The IUD is a device that a gynecologist places inside the lining of the woman’s uterus and is supposed to prevent the sperm from reaching the woman’s egg. There is a very high success rate with IUD’s, but they have been known to slip out of place and result in pregnancy. Another downfall to the IUD is the act of having it placed in the uterus. It is reported to be a very painful experience, but it provides protection for up to five years.
There are also permanent sterilization options for both men and women. For men, there is a vasectomy, and for women there is tubal ligation. Both of these methods are permanent, but not completely foolproof. While it is not completely safe, it is definitely the most effective, and most permanent, of all pregnancy prevention methods. For a man, a vasectomy is often a scary thing to consider, but it is actually much less invasive than a tubal ligation is for a woman. A vasectomy is an in-office procedure and he can usually go back to work the next day. For a woman, it is surgery in a hospital, she must be put to sleep under anesthetic, and she can’t work for at least a few weeks afterward. For a man, the tubes that eject the semen are clipped, preventing ejaculation, which makes it impossible to get a woman pregnant. For a woman, it involves clipping or burning the tubes that allow the eggs to reach the uterus. If the eggs cannot enter the uterus, they most likely will not be fertilized. It is possible for the tubes to grow back together partially at a later time, which might allow sperm to get through and the egg to become fertilized while still in the tube. If this happens, a tubal pregnancy occurs, and almost always must be aborted.
A very important fact to remember when considering these permanent sterilizations is that, while they can be undone later, it is very expensive, and can not be guaranteed to allow a pregnancy to occur. It is also very expensive to have the procedure done, and often more expensive to have it undone. It is also something that many doctors are skeptical of doing to young patients. In many states, hospitals will not allow it to be performed and insurance will not pay for it, unless the patient is at least 25 or has at least 3 children.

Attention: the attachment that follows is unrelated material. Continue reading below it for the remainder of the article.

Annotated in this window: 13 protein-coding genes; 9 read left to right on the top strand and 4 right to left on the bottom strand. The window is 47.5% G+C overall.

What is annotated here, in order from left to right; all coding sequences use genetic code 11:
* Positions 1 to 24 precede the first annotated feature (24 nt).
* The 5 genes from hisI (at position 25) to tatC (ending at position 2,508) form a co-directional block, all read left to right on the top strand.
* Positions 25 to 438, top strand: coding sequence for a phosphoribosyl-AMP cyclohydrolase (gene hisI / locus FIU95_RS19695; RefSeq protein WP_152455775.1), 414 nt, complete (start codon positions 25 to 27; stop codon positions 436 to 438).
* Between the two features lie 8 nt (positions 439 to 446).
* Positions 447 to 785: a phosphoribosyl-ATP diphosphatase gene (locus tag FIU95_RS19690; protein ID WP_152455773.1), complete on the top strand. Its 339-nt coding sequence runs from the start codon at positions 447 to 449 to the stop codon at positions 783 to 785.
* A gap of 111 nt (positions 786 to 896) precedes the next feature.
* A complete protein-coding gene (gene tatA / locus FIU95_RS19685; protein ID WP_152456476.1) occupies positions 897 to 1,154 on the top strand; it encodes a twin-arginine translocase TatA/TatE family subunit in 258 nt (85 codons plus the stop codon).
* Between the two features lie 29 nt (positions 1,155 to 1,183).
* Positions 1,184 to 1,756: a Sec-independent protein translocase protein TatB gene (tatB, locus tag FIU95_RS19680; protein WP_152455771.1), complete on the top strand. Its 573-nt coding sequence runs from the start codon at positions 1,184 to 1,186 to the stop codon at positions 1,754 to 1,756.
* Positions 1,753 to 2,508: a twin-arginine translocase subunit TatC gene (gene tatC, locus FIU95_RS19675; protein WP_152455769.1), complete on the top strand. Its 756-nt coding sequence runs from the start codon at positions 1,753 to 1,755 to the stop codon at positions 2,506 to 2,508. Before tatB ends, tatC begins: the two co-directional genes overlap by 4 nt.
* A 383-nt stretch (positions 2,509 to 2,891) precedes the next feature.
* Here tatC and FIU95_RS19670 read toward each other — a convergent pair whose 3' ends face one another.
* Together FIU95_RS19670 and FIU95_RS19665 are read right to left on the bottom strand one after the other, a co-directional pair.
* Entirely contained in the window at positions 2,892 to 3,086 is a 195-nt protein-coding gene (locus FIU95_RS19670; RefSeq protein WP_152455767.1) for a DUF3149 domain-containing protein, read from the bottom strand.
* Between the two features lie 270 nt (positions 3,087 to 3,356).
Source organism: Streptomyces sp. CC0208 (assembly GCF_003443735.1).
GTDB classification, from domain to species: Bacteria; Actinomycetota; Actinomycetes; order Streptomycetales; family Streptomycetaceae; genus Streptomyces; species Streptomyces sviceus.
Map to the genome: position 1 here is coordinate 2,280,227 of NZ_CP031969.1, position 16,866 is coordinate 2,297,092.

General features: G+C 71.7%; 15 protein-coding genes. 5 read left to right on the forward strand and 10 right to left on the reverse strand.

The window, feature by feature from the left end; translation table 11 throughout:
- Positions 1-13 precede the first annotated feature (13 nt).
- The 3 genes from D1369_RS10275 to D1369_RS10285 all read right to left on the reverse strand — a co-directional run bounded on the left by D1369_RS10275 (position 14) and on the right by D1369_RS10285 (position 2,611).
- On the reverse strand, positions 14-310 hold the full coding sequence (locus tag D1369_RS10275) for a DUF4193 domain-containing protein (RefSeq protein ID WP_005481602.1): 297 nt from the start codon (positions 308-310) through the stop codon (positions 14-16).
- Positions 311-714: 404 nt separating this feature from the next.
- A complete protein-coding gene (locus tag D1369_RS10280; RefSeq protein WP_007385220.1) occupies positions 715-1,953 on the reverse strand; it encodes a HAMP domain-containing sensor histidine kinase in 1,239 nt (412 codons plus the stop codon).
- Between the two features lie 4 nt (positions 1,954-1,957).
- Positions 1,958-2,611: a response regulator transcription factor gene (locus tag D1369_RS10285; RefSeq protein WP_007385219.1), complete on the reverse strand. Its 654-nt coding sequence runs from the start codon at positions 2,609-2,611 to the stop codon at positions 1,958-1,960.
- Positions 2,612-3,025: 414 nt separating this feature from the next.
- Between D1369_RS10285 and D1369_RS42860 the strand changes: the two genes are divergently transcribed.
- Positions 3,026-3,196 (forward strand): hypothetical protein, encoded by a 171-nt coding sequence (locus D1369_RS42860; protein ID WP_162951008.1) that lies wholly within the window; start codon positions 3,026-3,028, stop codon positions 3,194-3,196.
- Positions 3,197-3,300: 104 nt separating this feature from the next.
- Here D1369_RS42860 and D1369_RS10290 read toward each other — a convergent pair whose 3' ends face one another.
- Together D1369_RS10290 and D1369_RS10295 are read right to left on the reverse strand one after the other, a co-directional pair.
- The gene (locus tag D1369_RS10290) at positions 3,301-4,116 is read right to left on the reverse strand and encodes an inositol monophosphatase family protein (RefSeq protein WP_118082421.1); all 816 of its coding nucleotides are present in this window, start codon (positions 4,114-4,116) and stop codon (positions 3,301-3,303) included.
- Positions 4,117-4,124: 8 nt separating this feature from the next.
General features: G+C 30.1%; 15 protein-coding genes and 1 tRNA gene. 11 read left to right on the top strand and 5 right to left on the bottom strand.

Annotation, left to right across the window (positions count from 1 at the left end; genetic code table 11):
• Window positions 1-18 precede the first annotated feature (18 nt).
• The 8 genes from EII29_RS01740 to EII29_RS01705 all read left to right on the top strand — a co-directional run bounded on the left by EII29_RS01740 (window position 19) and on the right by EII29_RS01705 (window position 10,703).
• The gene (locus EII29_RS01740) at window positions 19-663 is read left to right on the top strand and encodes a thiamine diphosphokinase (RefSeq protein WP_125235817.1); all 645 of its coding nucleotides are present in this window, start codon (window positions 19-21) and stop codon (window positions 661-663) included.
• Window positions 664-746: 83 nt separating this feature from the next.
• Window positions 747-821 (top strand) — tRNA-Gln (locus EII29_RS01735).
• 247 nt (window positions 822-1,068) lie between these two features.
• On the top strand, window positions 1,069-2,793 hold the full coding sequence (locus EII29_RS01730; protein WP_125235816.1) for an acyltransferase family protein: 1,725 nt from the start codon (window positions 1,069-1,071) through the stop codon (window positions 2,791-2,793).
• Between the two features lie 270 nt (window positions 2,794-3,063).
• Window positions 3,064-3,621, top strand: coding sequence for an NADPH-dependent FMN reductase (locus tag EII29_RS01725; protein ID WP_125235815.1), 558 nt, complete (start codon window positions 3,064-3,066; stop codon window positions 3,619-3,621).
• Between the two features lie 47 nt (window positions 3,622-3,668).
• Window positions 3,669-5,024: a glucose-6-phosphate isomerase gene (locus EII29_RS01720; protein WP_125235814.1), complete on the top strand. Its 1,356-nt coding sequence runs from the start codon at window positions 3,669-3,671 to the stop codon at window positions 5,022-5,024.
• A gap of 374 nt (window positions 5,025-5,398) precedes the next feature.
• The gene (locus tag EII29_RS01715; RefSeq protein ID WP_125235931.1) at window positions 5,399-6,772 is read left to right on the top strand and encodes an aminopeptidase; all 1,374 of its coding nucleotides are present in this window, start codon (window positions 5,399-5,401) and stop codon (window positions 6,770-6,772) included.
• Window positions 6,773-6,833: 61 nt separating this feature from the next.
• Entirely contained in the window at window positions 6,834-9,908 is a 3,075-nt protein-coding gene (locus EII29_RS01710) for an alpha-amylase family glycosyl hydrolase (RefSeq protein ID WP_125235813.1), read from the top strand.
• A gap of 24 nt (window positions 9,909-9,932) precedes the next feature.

There are also new methods of birth control on the market for after sex. What has recently been termed the “morning after pill” is a cycle of pills that provide emergency contraception. This cycle of hormones must begin within 5 days of the unprotected sex to produce better results. Another method of emergency contraception is the IUD as mentioned earlier. When inserted within 7 days of unprotected sex, it can have a high success rate of prevention.
What You Should Not Do
No matter what the statistics are on different types of protection, such as condoms and spermicides, etc, they are much better than the following:
The natural method: This is the method in which the woman watches her own body and when it is ovulating and tries to avoid sex during these times. This can fail for many reasons. Her body may switch one month and ovulate early or late, she may forget, or the mood may strike and there is just no backup contraception on hand, which leads to sex at the wrong time and possibly pregnancy.
Pulling out: This is when the man and woman use no protection, and instead the man tries to pull out before ejaculation. This method has a very high fail rate, for two main reasons. One, the man often will get so wrapped up in what he is doing that he pulls out slightly too late or not at all. The other reason is that some semen often is released prior to orgasm. So, just because the man does pull out in time doesn’t mean that it won’t end in pregnancy.
The absolute most important factor in being able to not get pregnant is to take responsibility for your own protection. Many women and men alike have ended up with a baby on the way due to expecting or believing the other partner to be responsible for prevention. After all, whether man or woman, it is your own responsibility to prevent an unwanted pregnancy and child, and with so many options, there is no reason not to. For more information on birth control methods, their success rates, and a location near you, visit Planned Parenthood.